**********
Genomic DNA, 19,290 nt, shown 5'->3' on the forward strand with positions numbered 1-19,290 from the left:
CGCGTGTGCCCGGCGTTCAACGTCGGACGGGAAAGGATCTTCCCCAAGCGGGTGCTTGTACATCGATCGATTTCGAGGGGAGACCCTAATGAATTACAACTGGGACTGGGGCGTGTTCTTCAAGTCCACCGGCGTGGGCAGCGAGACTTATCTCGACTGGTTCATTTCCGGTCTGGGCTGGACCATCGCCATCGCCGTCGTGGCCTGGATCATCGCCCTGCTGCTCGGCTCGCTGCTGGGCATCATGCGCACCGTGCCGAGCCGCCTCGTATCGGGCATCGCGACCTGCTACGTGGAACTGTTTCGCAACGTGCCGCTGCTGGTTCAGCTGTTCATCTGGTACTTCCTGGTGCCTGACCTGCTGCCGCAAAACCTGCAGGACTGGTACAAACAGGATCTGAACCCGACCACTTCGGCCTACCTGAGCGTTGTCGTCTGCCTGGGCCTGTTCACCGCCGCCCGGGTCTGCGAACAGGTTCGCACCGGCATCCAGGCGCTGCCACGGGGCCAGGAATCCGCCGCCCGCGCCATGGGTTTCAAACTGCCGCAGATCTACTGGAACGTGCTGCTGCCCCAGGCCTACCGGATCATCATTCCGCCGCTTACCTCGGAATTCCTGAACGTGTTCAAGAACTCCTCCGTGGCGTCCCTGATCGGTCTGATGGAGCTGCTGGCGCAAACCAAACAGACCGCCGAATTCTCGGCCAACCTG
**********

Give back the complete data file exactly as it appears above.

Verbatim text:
Genomic DNA, 19,290 nt, shown 5'->3' on the forward strand with positions numbered 1-19,290 from the left:
CGCGTGTGCCCGGCGTTCAACGTCGGACGGGAAAGGATCTTCCCCAAGCGGGTGCTTGTACATCGATCGATTTCGAGGGGAGACCCTAATGAATTACAACTGGGACTGGGGCGTGTTCTTCAAGTCCACCGGCGTGGGCAGCGAGACTTATCTCGACTGGTTCATTTCCGGTCTGGGCTGGACCATCGCCATCGCCGTCGTGGCCTGGATCATCGCCCTGCTGCTCGGCTCGCTGCTGGGCATCATGCGCACCGTGCCGAGCCGCCTCGTATCGGGCATCGCGACCTGCTACGTGGAACTGTTTCGCAACGTGCCGCTGCTGGTTCAGCTGTTCATCTGGTACTTCCTGGTGCCTGACCTGCTGCCGCAAAACCTGCAGGACTGGTACAAACAGGATCTGAACCCGACCACTTCGGCCTACCTGAGCGTTGTCGTCTGCCTGGGCCTGTTCACCGCCGCCCGGGTCTGCGAACAGGTTCGCACCGGCATCCAGGCGCTGCCACGGGGCCAGGAATCCGCCGCCCGCGCCATGGGTTTCAAACTGCCGCAGATCTACTGGAACGTGCTGCTGCCCCAGGCCTACCGGATCATCATTCCGCCGCTTACCTCGGAATTCCTGAACGTGTTCAAGAACTCCTCCGTGGCGTCCCTGATCGGTCTGATGGAGCTGCTGGCGCAAACCAAACAGACCGCCGAATTCTCGGCCAACCTG